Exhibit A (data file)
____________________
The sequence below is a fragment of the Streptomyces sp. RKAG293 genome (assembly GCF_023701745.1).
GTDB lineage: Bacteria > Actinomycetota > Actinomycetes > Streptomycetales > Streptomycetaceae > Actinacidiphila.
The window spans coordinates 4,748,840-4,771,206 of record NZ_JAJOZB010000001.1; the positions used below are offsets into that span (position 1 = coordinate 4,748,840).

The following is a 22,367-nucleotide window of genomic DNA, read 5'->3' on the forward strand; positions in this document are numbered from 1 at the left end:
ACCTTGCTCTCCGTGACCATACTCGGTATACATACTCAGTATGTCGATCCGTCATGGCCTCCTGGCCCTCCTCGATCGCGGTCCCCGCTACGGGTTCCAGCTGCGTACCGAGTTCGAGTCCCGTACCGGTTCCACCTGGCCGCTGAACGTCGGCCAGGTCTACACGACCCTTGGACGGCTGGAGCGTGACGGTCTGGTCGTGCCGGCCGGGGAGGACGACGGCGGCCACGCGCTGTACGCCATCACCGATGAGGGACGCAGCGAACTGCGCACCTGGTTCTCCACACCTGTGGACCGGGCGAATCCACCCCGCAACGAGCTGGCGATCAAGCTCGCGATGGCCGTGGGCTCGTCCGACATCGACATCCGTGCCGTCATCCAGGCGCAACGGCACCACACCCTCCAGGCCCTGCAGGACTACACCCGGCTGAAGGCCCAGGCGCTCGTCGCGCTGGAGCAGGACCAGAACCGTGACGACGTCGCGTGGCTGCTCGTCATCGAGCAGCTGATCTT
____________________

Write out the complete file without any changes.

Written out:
The sequence below is a fragment of the Streptomyces sp. RKAG293 genome (assembly GCF_023701745.1).
GTDB lineage: Bacteria > Actinomycetota > Actinomycetes > Streptomycetales > Streptomycetaceae > Actinacidiphila.
The window spans coordinates 4,748,840-4,771,206 of record NZ_JAJOZB010000001.1; the positions used below are offsets into that span (position 1 = coordinate 4,748,840).

The following is a 22,367-nucleotide window of genomic DNA, read 5'->3' on the forward strand; positions in this document are numbered from 1 at the left end:
ACCTTGCTCTCCGTGACCATACTCGGTATACATACTCAGTATGTCGATCCGTCATGGCCTCCTGGCCCTCCTCGATCGCGGTCCCCGCTACGGGTTCCAGCTGCGTACCGAGTTCGAGTCCCGTACCGGTTCCACCTGGCCGCTGAACGTCGGCCAGGTCTACACGACCCTTGGACGGCTGGAGCGTGACGGTCTGGTCGTGCCGGCCGGGGAGGACGACGGCGGCCACGCGCTGTACGCCATCACCGATGAGGGACGCAGCGAACTGCGCACCTGGTTCTCCACACCTGTGGACCGGGCGAATCCACCCCGCAACGAGCTGGCGATCAAGCTCGCGATGGCCGTGGGCTCGTCCGACATCGACATCCGTGCCGTCATCCAGGCGCAACGGCACCACACCCTCCAGGCCCTGCAGGACTACACCCGGCTGAAGGCCCAGGCGCTCGTCGCGCTGGAGCAGGACCAGAACCGTGACGACGTCGCGTGGCTGCTCGTCATCGAGCAGCTGATCTT